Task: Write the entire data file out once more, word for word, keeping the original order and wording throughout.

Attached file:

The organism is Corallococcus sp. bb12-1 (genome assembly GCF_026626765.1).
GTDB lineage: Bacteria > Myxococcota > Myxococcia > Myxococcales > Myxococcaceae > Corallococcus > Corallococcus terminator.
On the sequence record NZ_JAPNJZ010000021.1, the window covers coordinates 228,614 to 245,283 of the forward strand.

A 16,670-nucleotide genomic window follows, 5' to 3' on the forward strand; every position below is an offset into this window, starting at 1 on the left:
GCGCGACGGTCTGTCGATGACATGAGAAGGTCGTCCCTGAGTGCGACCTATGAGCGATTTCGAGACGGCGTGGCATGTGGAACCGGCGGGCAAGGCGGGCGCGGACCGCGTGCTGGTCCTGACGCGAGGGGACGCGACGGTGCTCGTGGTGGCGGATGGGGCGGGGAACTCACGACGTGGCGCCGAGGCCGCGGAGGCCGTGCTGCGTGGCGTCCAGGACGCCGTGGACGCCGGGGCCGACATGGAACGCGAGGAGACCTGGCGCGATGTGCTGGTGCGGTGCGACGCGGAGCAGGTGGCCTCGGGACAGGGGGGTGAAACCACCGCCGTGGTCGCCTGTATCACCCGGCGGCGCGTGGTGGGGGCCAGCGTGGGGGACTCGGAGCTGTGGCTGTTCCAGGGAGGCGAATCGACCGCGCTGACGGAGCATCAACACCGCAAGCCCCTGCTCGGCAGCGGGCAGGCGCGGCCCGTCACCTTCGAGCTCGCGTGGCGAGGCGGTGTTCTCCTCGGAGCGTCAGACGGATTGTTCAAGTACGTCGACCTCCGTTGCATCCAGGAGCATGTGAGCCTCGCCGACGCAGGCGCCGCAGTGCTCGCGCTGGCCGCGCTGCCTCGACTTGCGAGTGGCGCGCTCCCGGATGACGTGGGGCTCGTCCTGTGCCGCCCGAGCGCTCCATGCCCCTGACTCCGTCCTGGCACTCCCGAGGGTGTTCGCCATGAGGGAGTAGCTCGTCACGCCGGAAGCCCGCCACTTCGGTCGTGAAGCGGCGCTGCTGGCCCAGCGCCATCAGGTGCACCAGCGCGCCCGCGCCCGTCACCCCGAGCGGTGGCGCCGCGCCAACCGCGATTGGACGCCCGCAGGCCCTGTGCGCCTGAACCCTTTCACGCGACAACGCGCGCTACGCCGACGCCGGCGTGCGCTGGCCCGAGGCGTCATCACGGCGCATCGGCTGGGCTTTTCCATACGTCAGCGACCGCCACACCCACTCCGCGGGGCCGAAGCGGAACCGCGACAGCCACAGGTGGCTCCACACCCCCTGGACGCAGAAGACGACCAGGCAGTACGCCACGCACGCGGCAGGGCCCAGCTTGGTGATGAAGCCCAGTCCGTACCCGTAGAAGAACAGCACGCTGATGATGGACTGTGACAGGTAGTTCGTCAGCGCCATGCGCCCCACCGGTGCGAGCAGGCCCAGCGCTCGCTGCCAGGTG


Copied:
The organism is Corallococcus sp. bb12-1 (genome assembly GCF_026626765.1).
GTDB lineage: Bacteria > Myxococcota > Myxococcia > Myxococcales > Myxococcaceae > Corallococcus > Corallococcus terminator.
On the sequence record NZ_JAPNJZ010000021.1, the window covers coordinates 228,614 to 245,283 of the forward strand.

A 16,670-nucleotide genomic window follows, 5' to 3' on the forward strand; every position below is an offset into this window, starting at 1 on the left:
GCGCGACGGTCTGTCGATGACATGAGAAGGTCGTCCCTGAGTGCGACCTATGAGCGATTTCGAGACGGCGTGGCATGTGGAACCGGCGGGCAAGGCGGGCGCGGACCGCGTGCTGGTCCTGACGCGAGGGGACGCGACGGTGCTCGTGGTGGCGGATGGGGCGGGGAACTCACGACGTGGCGCCGAGGCCGCGGAGGCCGTGCTGCGTGGCGTCCAGGACGCCGTGGACGCCGGGGCCGACATGGAACGCGAGGAGACCTGGCGCGATGTGCTGGTGCGGTGCGACGCGGAGCAGGTGGCCTCGGGACAGGGGGGTGAAACCACCGCCGTGGTCGCCTGTATCACCCGGCGGCGCGTGGTGGGGGCCAGCGTGGGGGACTCGGAGCTGTGGCTGTTCCAGGGAGGCGAATCGACCGCGCTGACGGAGCATCAACACCGCAAGCCCCTGCTCGGCAGCGGGCAGGCGCGGCCCGTCACCTTCGAGCTCGCGTGGCGAGGCGGTGTTCTCCTCGGAGCGTCAGACGGATTGTTCAAGTACGTCGACCTCCGTTGCATCCAGGAGCATGTGAGCCTCGCCGACGCAGGCGCCGCAGTGCTCGCGCTGGCCGCGCTGCCTCGACTTGCGAGTGGCGCGCTCCCGGATGACGTGGGGCTCGTCCTGTGCCGCCCGAGCGCTCCATGCCCCTGACTCCGTCCTGGCACTCCCGAGGGTGTTCGCCATGAGGGAGTAGCTCGTCACGCCGGAAGCCCGCCACTTCGGTCGTGAAGCGGCGCTGCTGGCCCAGCGCCATCAGGTGCACCAGCGCGCCCGCGCCCGTCACCCCGAGCGGTGGCGCCGCGCCAACCGCGATTGGACGCCCGCAGGCCCTGTGCGCCTGAACCCTTTCACGCGACAACGCGCGCTACGCCGACGCCGGCGTGCGCTGGCCCGAGGCGTCATCACGGCGCATCGGCTGGGCTTTTCCATACGTCAGCGACCGCCACACCCACTCCGCGGGGCCGAAGCGGAACCGCGACAGCCACAGGTGGCTCCACACCCCCTGGACGCAGAAGACGACCAGGCAGTACGCCACGCACGCGGCAGGGCCCAGCTTGGTGATGAAGCCCAGTCCGTACCCGTAGAAGAACAGCACGCTGATGATGGACTGTGACAGGTAGTTCGTCAGCGCCATGCGCCCCACCGGTGCGAGCAGGCCCAGCGCTCGCTGCCAGGTG